Selecting the Best Type of Assisted Living

Selecting the Best Type of Assisted Living

At some point, we all have to see the writing on the wall. It’s just not safe to continue to live on your own. It’s time to consider assisted living. It’s a tough choice, and most of us will resist it for as long as possible. For a lot of people, assisted living just seems like a nursing home in disguise. Actually, nothing could be further from the truth!

Assisted living facilities today are designed for active seniors who are still living life to the fullest, with a little help. Your son or daughter may worry you’ll fall at home and lie there for hours until someone finally hears your cries for help! What an awful thought that is! Assisted living means someone is around 24/7 who knows what to do in an emergency.

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What to Consider When Looking for Senior Assisted Living

What to Consider When Looking for Senior Assisted Living

Looking For An Assisted Living Facility?

What To Consider

There comes a time in life when some of us have to choose an assisted living facility for our loved ones. No doubt, this is a very tough decision to make. When most of us think about assisted living facilities we envision cold, clinical environments. The thought of sending one of our loved ones to such a place is not very comfortable. What should we consider when selecting an assisted living facility for someone we love?

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Before Choosing An Assisted Living Facility

Before Choosing An Assisted Living Facility

Moving an elderly parent into an assisted living facility is one of the toughest choices you’ll ever make. Many people feel a tremendous sense of guilt, and wonder if it’s the right choice. Some people just don’t have the space or financial resources to have a parent move in. If a parent needs assistance with daily activities, or suffers from dementia or Alzheimer’s, they may need more care and supervision than you’re able to provide.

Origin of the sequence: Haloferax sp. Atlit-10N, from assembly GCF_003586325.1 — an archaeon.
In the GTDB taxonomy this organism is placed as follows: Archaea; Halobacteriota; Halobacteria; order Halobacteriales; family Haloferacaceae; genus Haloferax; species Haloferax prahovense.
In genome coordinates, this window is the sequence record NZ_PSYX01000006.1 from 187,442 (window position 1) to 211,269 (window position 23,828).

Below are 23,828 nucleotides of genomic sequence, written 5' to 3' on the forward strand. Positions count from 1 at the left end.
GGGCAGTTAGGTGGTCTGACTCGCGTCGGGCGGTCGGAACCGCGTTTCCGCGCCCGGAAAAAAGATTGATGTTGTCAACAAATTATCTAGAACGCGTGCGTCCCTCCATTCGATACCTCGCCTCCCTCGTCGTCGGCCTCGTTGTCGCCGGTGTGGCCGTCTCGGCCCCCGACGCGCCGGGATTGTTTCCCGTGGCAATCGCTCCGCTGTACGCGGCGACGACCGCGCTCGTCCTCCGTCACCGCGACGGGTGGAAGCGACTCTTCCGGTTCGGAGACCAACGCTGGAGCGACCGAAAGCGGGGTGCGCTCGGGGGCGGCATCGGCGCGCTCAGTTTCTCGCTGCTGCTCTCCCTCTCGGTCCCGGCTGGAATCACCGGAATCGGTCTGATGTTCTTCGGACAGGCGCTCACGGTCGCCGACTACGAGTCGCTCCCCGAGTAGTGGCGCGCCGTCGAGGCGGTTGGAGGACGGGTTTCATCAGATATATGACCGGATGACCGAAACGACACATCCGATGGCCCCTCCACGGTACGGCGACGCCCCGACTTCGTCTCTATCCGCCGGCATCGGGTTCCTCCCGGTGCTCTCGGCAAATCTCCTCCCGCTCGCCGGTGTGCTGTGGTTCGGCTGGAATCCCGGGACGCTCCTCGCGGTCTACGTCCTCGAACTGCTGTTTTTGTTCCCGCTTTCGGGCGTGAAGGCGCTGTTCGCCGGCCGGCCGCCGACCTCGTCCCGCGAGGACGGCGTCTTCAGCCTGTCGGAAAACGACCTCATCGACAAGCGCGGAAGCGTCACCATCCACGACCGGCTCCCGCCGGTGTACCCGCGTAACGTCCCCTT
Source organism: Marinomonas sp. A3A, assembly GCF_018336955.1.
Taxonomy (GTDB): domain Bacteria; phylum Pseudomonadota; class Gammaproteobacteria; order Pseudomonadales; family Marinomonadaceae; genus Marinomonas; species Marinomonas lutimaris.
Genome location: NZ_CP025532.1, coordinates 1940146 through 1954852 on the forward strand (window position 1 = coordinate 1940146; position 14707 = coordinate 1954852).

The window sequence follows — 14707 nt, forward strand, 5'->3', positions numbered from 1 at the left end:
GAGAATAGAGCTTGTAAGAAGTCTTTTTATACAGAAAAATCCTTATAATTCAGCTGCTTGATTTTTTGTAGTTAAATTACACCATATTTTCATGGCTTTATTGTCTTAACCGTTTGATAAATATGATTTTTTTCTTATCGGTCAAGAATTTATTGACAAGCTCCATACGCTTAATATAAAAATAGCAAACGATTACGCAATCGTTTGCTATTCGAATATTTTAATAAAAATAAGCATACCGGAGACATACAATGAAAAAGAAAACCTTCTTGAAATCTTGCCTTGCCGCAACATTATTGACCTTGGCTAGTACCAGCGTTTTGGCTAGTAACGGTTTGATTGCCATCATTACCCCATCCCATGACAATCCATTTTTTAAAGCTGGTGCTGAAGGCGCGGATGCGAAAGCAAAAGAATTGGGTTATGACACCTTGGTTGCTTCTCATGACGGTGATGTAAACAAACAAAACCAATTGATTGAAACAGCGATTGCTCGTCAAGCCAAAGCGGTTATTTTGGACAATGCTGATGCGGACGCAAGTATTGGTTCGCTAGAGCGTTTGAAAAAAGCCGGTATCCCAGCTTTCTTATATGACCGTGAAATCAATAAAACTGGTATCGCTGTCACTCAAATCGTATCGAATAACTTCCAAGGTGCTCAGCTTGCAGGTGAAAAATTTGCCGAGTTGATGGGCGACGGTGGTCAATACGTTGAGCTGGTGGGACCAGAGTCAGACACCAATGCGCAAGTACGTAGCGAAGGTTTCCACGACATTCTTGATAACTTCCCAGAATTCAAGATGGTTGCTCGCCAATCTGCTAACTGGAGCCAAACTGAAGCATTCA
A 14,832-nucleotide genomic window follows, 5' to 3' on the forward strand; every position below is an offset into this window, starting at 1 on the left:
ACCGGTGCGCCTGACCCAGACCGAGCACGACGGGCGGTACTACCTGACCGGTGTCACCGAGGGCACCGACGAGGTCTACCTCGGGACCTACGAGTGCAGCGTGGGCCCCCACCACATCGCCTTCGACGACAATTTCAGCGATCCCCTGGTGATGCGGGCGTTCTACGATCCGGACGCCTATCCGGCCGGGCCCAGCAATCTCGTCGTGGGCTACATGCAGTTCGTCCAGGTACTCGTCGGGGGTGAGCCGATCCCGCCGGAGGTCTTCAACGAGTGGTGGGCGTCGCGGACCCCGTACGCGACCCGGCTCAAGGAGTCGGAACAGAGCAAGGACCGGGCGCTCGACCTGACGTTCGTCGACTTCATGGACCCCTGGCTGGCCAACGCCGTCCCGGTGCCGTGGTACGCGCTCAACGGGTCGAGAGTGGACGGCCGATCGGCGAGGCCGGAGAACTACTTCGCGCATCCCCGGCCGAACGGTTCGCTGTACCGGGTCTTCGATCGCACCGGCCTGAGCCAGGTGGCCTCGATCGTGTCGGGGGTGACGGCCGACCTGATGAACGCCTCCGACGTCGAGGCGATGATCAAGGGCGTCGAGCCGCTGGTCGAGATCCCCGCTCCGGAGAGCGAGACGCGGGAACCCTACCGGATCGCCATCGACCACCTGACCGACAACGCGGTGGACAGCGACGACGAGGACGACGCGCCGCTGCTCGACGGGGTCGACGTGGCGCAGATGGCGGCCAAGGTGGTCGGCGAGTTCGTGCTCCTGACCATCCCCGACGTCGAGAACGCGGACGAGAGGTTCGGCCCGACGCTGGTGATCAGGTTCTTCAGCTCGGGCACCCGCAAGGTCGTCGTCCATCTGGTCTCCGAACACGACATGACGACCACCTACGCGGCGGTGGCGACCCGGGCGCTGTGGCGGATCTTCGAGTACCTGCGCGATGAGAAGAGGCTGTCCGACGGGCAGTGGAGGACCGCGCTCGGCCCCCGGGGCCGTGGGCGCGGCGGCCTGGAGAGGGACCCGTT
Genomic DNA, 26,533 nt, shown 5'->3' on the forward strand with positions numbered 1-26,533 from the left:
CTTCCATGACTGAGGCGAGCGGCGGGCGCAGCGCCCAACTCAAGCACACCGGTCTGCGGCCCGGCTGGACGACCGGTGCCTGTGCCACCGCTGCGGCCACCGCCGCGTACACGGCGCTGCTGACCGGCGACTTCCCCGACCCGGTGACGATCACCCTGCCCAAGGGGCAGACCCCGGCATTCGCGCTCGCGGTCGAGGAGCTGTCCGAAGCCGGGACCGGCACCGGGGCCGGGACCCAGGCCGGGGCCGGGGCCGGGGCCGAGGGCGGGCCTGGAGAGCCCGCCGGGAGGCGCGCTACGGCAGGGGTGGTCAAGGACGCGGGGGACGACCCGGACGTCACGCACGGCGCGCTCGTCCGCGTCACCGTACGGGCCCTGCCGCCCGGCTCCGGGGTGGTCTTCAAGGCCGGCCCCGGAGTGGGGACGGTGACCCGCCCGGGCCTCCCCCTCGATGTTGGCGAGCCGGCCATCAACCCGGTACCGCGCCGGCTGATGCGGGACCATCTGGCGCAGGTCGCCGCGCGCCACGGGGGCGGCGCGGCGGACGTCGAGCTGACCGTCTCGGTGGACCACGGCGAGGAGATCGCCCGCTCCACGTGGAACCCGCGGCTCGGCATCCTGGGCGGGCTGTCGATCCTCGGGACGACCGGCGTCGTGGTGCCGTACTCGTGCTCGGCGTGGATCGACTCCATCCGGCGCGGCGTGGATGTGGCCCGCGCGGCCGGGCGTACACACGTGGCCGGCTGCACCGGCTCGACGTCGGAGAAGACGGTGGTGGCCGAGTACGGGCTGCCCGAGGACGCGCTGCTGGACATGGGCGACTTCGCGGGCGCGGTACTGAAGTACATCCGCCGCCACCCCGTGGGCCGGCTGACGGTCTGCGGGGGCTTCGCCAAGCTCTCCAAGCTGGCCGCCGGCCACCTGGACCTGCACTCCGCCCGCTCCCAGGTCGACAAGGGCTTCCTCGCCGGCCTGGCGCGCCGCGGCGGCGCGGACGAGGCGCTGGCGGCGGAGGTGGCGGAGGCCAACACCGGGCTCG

Fortunately, the concept of assisted living has changed over the years. Most of us still get the mental picture of a cold, sterile nursing home when we hear the term assisted living, but that’s really not the case anymore. There are many types and styles, from elegant hotel-type living, to large complexes with individual units, to small home-like private residences.

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The Optimistic Senior Citizen

The Optimistic Senior Citizen

If you were to make a list of the top goals or hopes most people have for their senior years, what would you include? Have you ever thought about it?

Financial security would likely rank rather high. And time with family would certainly be on the list. But, the number one subject on the minds of most senior citizens would be good health, and living a long and interesting life.

Typically, if you attend a seminar on good health for seniors, you’ll hear a lot about diet and exercise. But recently, research has shown that the seniors are who are most content and consistently live the longest and have the lowest prevalence of health problems are not necessarily those who put the most effort into following a strict diet or exercise program. Put simply, the senior citizens who are the most successful at being healthy and active, and live the longest, are the ones who obsess the least about being successful.

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Considering Assisted Living Options?

Considering Assisted Living Options?

The decision to look into assisted living for yourself or a family member is never an easy one. There seem to be more questions than answers. Is it the right time? Will I be comfortable? Will my mother still have some independence? How will Dad be treated by the staff?

It’s not a decision to be made lightly. It is, after all, a move to a very different type of environment. Some people may recognize that they need some additional help, and it’s just not safe to live alone anymore. Others have grown tired of the upkeep of a large home, and prefer to downsize to a smaller home that offers amenities like laundry service and meal preparation. Family members may worry about falls or medical issues, and circumstances may not allow them to move a parent into their own home. Those diagnosed with dementia or Alzheimer’s have special needs, and it may not be possible for family to provide the structure and 24/7 supervision necessary to ensure their safety.

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